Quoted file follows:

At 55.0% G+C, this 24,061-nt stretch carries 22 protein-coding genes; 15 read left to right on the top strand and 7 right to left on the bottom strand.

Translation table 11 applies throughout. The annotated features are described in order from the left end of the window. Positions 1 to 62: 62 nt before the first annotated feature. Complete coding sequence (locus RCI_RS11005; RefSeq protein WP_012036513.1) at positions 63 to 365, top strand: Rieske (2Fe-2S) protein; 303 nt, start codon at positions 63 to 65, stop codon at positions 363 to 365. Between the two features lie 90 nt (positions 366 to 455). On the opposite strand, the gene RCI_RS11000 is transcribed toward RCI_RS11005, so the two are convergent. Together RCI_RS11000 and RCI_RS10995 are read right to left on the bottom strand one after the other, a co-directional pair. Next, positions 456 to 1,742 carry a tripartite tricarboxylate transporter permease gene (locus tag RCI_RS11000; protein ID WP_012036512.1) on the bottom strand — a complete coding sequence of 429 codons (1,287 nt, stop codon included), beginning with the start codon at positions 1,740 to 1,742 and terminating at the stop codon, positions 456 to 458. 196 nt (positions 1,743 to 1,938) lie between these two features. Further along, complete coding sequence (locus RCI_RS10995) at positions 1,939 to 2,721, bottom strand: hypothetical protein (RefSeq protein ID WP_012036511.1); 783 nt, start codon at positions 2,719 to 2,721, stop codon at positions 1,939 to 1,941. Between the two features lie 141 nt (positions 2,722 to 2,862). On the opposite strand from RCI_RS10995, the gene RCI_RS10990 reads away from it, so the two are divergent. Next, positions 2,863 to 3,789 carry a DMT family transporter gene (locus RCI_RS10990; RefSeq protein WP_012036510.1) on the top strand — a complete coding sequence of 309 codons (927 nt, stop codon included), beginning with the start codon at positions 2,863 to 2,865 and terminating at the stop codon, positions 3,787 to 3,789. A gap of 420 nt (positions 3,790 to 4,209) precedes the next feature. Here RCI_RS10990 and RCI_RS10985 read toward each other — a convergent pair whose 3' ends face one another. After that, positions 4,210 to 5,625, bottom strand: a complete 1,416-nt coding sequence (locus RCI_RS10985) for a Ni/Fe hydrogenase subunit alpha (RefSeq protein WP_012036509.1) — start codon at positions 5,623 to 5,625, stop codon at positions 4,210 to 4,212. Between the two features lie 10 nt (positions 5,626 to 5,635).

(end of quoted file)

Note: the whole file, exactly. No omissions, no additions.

At 55.0% G+C, this 24,061-nt stretch carries 22 protein-coding genes; 15 read left to right on the top strand and 7 right to left on the bottom strand.

Translation table 11 applies throughout. The annotated features are described in order from the left end of the window. Positions 1 to 62: 62 nt before the first annotated feature. Complete coding sequence (locus RCI_RS11005; RefSeq protein WP_012036513.1) at positions 63 to 365, top strand: Rieske (2Fe-2S) protein; 303 nt, start codon at positions 63 to 65, stop codon at positions 363 to 365. Between the two features lie 90 nt (positions 366 to 455). On the opposite strand, the gene RCI_RS11000 is transcribed toward RCI_RS11005, so the two are convergent. Together RCI_RS11000 and RCI_RS10995 are read right to left on the bottom strand one after the other, a co-directional pair. Next, positions 456 to 1,742 carry a tripartite tricarboxylate transporter permease gene (locus tag RCI_RS11000; protein ID WP_012036512.1) on the bottom strand — a complete coding sequence of 429 codons (1,287 nt, stop codon included), beginning with the start codon at positions 1,740 to 1,742 and terminating at the stop codon, positions 456 to 458. 196 nt (positions 1,743 to 1,938) lie between these two features. Further along, complete coding sequence (locus RCI_RS10995) at positions 1,939 to 2,721, bottom strand: hypothetical protein (RefSeq protein ID WP_012036511.1); 783 nt, start codon at positions 2,719 to 2,721, stop codon at positions 1,939 to 1,941. Between the two features lie 141 nt (positions 2,722 to 2,862). On the opposite strand from RCI_RS10995, the gene RCI_RS10990 reads away from it, so the two are divergent. Next, positions 2,863 to 3,789 carry a DMT family transporter gene (locus RCI_RS10990; RefSeq protein WP_012036510.1) on the top strand — a complete coding sequence of 309 codons (927 nt, stop codon included), beginning with the start codon at positions 2,863 to 2,865 and terminating at the stop codon, positions 3,787 to 3,789. A gap of 420 nt (positions 3,790 to 4,209) precedes the next feature. Here RCI_RS10990 and RCI_RS10985 read toward each other — a convergent pair whose 3' ends face one another. After that, positions 4,210 to 5,625, bottom strand: a complete 1,416-nt coding sequence (locus RCI_RS10985) for a Ni/Fe hydrogenase subunit alpha (RefSeq protein WP_012036509.1) — start codon at positions 5,623 to 5,625, stop codon at positions 4,210 to 4,212. Between the two features lie 10 nt (positions 5,626 to 5,635).